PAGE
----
Re: B747 technical questions

Date:         05 Aug 97 17:45:51 
From:         Bob Standaert <standaert@chemvx.chem.tamu.edu>
Organization: Texas A&M University
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shumaker@eisner.decus.org wrote:
> In article <airliners.1997.1633@ohare.Chicago.COM>, "Michel Gammon" <jmgammon@sympatico.ca> writes:
> > shumaker@eisner.decus.org wrote in article <airliners.1997.1560@ohare.Chicago.COM>...

snip

> > Water is a liquid and therefore will not be subjected to the same rules and
> > also is incompressible.  Water vapour is microscopic liquid water droplets,
> > and steam is water in the gaseous phase.

No.  Water vapor is a gas.  Steam -- water vapor -- water in the gaseous
(vapor) phase.

> There is a significant volume increase when liquid-phase water changes
> into gaseous-phase water, and the phase change begins to occur over the
> range of temperatures which tires encounter.

True.  A kilogram of water at 0 deg C would occupy a volume of 1.0 L as
a liquid, 1.1 L as a solid, or 1250 L as a (hypothetical) gas at 1 atm.
pressure (14.7 psi).

However, I have trouble believing that the pressure fluctuation caused
by the condensation or freezing of water vapor is a serious issue.  For
the sake of illustration, assume the volume of a large aircraft tire is
1000 L; whether this is right or wrong doesn't affect the conclusion.
Imagine the tire is pressurized to 150 psi with sultry summer air at IAH
(40 deg C, 100% relative humidity), and that no liquid is introduced.
I'll treat the Houston air as an ideal gas (hardly an assumption anyone
who has breathed it can accept, but bear with me). The vapor pressure of
water at 40 deg C is 55 mm Hg (1.07 psi), and the total pressure of 150
psi would reflect the sum of the partial pressures:  149 psi from dry
air and 1 psi from water vapor.  The mass of the contained gaseous water
would be approximately 50 grams (equivalent to 50 mL of liquid, or about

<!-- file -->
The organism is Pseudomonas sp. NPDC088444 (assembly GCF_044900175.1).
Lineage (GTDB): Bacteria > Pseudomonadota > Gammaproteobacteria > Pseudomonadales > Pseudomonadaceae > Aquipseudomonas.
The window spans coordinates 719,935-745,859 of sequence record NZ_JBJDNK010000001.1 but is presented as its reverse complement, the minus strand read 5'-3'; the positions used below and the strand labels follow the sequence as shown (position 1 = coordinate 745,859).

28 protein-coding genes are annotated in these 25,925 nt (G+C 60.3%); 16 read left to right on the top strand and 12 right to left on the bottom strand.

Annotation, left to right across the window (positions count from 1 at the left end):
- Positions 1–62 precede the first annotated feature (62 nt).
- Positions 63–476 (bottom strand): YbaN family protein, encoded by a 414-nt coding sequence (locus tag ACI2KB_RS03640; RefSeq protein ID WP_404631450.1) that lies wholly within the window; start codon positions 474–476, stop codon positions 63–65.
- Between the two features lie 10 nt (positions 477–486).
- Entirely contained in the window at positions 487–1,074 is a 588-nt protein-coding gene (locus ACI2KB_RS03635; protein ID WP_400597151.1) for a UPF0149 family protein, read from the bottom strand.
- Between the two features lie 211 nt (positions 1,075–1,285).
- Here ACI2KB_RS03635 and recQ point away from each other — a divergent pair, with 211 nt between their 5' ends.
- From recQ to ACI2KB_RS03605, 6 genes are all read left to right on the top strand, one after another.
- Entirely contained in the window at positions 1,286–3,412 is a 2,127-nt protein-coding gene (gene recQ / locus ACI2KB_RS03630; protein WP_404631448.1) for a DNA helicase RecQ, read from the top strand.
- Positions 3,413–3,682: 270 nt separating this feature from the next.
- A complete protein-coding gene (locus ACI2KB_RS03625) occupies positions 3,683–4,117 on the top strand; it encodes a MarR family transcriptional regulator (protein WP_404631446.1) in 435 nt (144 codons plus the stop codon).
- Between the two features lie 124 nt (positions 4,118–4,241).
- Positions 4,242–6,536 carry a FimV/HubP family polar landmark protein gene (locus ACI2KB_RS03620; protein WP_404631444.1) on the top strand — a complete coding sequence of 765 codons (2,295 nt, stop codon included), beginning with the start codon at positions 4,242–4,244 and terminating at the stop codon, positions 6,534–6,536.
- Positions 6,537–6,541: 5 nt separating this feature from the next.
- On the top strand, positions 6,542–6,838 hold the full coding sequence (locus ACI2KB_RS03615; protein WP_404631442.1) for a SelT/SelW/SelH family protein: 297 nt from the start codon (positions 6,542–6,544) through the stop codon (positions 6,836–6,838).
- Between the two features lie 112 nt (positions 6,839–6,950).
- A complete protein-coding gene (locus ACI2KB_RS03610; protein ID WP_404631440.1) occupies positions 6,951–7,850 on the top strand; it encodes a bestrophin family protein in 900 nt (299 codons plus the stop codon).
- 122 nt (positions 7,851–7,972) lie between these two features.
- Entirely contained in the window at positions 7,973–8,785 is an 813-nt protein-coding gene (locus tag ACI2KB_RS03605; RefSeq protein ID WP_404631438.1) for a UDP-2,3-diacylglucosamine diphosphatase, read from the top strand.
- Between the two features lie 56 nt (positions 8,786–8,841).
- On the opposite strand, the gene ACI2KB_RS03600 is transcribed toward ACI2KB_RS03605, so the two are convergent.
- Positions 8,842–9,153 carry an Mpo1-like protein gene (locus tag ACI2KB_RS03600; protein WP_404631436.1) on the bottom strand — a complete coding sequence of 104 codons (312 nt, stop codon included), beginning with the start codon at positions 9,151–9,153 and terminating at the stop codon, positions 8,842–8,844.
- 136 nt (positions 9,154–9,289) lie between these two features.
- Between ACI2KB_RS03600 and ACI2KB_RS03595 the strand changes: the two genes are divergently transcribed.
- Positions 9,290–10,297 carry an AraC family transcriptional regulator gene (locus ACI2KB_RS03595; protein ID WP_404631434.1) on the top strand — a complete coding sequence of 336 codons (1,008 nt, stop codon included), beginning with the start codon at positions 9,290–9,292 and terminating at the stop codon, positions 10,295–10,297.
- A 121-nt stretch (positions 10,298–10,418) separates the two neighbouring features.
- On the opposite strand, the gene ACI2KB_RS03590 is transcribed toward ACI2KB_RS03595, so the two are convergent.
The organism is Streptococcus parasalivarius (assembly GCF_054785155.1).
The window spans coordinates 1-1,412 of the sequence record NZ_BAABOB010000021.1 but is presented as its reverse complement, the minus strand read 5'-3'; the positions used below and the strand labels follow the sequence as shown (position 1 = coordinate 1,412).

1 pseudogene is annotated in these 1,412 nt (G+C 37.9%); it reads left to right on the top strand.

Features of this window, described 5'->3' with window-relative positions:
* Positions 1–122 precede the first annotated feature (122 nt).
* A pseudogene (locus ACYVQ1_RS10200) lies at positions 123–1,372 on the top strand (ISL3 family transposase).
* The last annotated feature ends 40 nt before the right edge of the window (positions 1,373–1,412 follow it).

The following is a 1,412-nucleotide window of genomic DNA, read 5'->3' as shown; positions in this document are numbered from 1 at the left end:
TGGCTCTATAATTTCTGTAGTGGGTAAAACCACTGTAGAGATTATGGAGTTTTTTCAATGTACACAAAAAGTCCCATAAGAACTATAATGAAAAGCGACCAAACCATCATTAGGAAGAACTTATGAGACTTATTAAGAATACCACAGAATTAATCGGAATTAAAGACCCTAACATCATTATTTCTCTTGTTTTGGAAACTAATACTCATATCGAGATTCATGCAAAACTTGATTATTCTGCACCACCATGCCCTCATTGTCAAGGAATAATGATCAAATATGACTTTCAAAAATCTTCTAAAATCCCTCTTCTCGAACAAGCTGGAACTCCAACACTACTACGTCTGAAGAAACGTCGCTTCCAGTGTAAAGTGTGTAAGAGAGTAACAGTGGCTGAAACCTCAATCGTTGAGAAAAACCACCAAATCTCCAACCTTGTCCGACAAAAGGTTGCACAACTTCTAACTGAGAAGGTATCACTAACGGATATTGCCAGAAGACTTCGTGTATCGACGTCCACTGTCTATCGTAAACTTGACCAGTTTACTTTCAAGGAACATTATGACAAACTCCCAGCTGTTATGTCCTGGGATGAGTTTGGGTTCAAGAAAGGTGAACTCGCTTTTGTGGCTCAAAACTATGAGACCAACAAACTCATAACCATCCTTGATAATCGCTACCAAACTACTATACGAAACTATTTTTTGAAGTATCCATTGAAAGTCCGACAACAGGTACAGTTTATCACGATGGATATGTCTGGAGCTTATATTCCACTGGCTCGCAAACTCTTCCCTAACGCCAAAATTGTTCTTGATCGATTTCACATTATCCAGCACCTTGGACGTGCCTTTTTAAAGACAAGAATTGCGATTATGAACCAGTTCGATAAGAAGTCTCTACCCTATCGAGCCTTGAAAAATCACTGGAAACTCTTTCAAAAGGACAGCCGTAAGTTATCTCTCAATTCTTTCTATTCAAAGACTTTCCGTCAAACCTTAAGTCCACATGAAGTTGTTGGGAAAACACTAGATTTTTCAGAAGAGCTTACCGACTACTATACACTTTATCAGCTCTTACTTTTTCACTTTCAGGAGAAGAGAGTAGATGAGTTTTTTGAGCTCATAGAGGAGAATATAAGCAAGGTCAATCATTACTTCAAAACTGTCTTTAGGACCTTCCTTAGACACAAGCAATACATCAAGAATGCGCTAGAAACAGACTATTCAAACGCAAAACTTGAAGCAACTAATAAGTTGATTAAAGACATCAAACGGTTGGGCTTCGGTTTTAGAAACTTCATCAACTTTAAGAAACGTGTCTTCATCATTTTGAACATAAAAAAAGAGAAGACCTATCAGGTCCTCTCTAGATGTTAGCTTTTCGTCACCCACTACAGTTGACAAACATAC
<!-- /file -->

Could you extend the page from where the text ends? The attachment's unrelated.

5 teaspoons).  If the tire were then cooled to -50 deg C, where the
vapor pressure of water is 0.03 mm Hg (0.0006 psi), essentially all of
the water would condense and freeze.  The pressure in the tire would
drop to about 106 psi, but the condensation of water would contribute
only about 1 psi to the drop.  It would be as if the tire had initially
been inflated to 149 psi instead of 150.

On the other hand, if you started out with some liquid sloshing around
inside the tire and heated it up, you could generate a significant
pressure increase over what you'd get otherwise (the water will
contribute a partial pressure equal to its vapor pressure, which
increases sharply with temperature).  If we heat the tire (no extra
liquid inside) from 40 to 100 deg C, its pressure will increase from 150
to 179 psi; if there were extra liquid at the outset, the pressure could
go as high as 192 psi (water has a vapor pressure of 14.7 psi at 100
deg). You would need to vaporize 0.6 L of excess liquid to see the full
effect.  If we heated the tire (no extra liquid) from 40 to 150 deg C,
the pressure would increase to 203 psi.  With excess liquid water at the
outset, the pressure could go as high as 271 psi because water has a
vapor pressure of 69 psi at 150 deg C.  You would need to vaporize about
2.5 L of liquid to see the full effect.  Less liquid, less effect; no
liquid, no effect.

As long as you don't start out with liquid water inside the tire, the
water won't have much effect on pressure.  If small amounts of
condensation are a concern, I expect it is because of the potential for
freeze/thaw damage or corrosion rather than pressure changes.  Since it
would be just as easy if not easier to use dry air as nitrogen, and air
is a little cheaper, I expect that the chemical inertness of N2 is a
significant factor.

Regards,

Bob